Strasbourg, Alsace-born Marc Eugene Meyer (father of financier Eugene Meyer who would own The Washington Post and be president of the World Bank and Federal Reserve) joined Constant Meyer and Nathan Cahn (or Kahn) to buy S. Lazard & Co. from Mr. Lazard in 1874, and from that point forward, operated as Eugene Meyer & Co. and named the store itself the City of Paris.[8] As of March 1874, Eugene Meyer & Co. promoted themselves as "successors to S. Lazard & Co." doing business as the "City of Paris" store at 51-53 Main Street,[9] and in the 1878 city directory at 53–55 Main St. "opposite the St. Charles Hotel",[10] thus on the west side of the street near the St. Elmo Hotel.

In January 1879, Eugene Meyer's cousin, Leon (Leopold) Loeb, was added as a partner to Eugene Meyer & Co.[11] Leon Loeb was the son-in-law of pioneer Harris Newmark (born in Löbau/Loebau, Prussia), and he was the father of Joseph P. Loeb.

October 2, 1880 Meyer's City of Paris opened in a new location; the entire building was known as the City of Paris Block, at 17–19 Spring St.. just south of First St. and the Nadeau Hotel which would be built in 1888.[12]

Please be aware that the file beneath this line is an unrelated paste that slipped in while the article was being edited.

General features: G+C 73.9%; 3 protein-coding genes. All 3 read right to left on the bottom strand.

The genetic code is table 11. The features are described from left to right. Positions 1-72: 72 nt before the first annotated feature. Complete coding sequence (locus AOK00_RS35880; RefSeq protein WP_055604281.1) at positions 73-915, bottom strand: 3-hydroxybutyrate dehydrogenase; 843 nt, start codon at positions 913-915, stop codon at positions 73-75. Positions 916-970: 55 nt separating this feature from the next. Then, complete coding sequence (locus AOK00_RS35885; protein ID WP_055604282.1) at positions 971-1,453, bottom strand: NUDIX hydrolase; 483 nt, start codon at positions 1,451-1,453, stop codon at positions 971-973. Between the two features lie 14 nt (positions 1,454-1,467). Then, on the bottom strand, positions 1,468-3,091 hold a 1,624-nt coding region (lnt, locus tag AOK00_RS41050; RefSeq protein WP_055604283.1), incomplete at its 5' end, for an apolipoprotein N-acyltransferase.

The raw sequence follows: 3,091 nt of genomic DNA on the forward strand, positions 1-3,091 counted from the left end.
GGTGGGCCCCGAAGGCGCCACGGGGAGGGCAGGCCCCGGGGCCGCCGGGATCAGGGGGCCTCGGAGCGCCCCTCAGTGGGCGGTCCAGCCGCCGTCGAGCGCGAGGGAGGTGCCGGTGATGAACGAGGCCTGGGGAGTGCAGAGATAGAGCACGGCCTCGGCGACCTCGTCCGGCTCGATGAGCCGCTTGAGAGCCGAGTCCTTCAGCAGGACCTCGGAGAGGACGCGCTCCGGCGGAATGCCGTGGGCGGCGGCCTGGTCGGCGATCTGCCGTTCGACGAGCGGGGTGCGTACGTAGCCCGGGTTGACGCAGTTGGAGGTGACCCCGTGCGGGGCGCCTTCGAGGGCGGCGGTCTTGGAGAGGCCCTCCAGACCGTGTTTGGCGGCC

In Spring 1883 the City of Paris moved to new premises at 105-107 N. Spring St. (pre-1890 numbering; west side between Franklin Temple, just north of the Jones Block; post-1890 numbering: 205–207 N. Spring St.).

In October 1883 the Meyers sold out, Marc Eugene Meyer moved to San Francisco, Emmanuel L. Stern was admitted as a partner, and the three partners formed Stern, Cahn & Loeb.[13] The store continued to be known as "The City of Paris",[14] in what was then the Central Business District.

The city renumbered buildings in 1890 and advertisements from 1892 show that the store was operating at the same location, but expanded by one shopfront on either side, at 203-209 N. Spring St.[15] In 1893, the company was reported in financial trouble, and by that time was managed by the Stern Bros., who had taken over from Leon Loeb.[16] By 1894, the store was advertising its closure.[17]

However, the store was still operating in 1895 in the Jones Block at 177 N. Spring St.,[18] even as the better department stores were starting to move to South Broadway.

The store finally went bankrupt in 1897.[19]

References

  1. ^ "Notice". 7 (6). Los Angeles Star. June 20, 1857. Retrieved July 21, 2020. Co-partnership Notice. Los Angeles, June 16, 1857. The undersigned have formed a co-partnership for the transaction of a general merchandizing business under the name and firm of Lazard & Wolfskill. Solomon Lazard. Timothy Wolfskill.